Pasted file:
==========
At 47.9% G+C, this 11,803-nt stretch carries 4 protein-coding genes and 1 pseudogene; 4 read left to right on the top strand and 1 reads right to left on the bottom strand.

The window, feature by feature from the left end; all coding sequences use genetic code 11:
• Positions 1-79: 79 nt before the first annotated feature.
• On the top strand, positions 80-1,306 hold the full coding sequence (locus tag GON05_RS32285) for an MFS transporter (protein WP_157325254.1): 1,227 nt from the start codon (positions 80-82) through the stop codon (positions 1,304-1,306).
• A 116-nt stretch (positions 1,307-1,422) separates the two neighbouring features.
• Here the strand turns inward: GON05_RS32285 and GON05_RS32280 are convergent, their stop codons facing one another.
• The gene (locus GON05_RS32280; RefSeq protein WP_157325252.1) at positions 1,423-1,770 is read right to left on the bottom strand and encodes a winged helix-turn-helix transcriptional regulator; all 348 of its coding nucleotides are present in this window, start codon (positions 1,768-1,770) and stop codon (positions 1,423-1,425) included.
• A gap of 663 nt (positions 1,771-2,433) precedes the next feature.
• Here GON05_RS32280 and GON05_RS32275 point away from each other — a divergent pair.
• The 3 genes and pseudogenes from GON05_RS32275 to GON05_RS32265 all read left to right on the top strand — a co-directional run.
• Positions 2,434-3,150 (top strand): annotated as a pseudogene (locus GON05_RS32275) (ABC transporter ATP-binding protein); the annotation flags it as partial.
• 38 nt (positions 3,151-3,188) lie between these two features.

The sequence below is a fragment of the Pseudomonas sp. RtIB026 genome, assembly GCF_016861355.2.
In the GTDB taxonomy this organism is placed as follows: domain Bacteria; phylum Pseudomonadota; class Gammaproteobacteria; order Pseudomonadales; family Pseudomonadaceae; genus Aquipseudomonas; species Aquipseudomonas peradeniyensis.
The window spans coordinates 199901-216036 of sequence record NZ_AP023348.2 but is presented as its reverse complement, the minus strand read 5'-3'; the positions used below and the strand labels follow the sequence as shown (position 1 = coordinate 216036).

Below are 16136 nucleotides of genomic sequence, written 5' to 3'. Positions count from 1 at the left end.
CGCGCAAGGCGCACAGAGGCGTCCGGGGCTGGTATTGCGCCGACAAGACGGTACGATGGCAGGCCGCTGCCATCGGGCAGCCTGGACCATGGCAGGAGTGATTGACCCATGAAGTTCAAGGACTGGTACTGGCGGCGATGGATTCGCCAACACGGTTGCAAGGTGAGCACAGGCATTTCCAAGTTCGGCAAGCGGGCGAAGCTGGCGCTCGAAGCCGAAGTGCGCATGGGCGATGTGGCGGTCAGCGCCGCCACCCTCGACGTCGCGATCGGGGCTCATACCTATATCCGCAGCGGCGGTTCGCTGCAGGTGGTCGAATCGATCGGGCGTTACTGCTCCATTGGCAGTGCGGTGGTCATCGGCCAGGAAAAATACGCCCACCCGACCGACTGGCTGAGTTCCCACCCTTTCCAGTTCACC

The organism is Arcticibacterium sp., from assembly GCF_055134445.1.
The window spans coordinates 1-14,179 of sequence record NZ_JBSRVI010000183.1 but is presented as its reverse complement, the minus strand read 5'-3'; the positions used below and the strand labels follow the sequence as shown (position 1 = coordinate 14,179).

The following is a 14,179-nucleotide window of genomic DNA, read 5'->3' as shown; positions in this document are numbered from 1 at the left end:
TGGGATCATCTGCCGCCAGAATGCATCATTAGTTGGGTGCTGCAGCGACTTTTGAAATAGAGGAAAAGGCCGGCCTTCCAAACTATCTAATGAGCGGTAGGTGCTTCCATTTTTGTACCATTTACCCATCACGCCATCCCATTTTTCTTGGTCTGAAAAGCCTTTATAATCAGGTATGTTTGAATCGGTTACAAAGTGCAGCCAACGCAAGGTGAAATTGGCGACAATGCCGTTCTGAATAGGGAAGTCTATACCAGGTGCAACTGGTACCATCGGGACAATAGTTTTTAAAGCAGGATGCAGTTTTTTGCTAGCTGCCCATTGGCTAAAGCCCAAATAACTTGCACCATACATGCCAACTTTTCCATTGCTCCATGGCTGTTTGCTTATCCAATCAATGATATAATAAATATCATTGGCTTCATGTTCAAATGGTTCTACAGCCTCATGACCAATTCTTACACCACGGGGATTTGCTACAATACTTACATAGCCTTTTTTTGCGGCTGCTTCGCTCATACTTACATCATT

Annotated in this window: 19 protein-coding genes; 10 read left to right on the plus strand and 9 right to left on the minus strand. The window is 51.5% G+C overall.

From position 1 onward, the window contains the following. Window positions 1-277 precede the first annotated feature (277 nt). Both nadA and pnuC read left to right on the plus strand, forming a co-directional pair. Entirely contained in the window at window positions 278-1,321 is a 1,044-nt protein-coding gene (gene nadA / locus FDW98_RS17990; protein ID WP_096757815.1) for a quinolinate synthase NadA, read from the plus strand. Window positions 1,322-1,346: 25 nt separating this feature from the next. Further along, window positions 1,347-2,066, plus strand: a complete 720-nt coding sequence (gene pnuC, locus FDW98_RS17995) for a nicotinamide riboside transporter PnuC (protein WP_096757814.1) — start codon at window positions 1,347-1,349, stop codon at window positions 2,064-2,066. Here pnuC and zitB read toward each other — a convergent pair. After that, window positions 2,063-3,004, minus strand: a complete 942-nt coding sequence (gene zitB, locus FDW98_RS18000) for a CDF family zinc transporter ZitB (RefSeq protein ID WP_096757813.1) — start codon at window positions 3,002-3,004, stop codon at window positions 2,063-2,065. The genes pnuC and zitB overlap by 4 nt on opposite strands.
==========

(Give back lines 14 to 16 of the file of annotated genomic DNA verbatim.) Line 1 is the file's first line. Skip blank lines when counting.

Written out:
In the GTDB taxonomy this organism is placed as follows: domain Bacteria; phylum Pseudomonadota; class Gammaproteobacteria; order Pseudomonadales; family Pseudomonadaceae; genus Aquipseudomonas; species Aquipseudomonas peradeniyensis.
The window spans coordinates 199901-216036 of sequence record NZ_AP023348.2 but is presented as its reverse complement, the minus strand read 5'-3'; the positions used below and the strand labels follow the sequence as shown (position 1 = coordinate 216036).

Below are 16136 nucleotides of genomic sequence, written 5' to 3'. Positions count from 1 at the left end.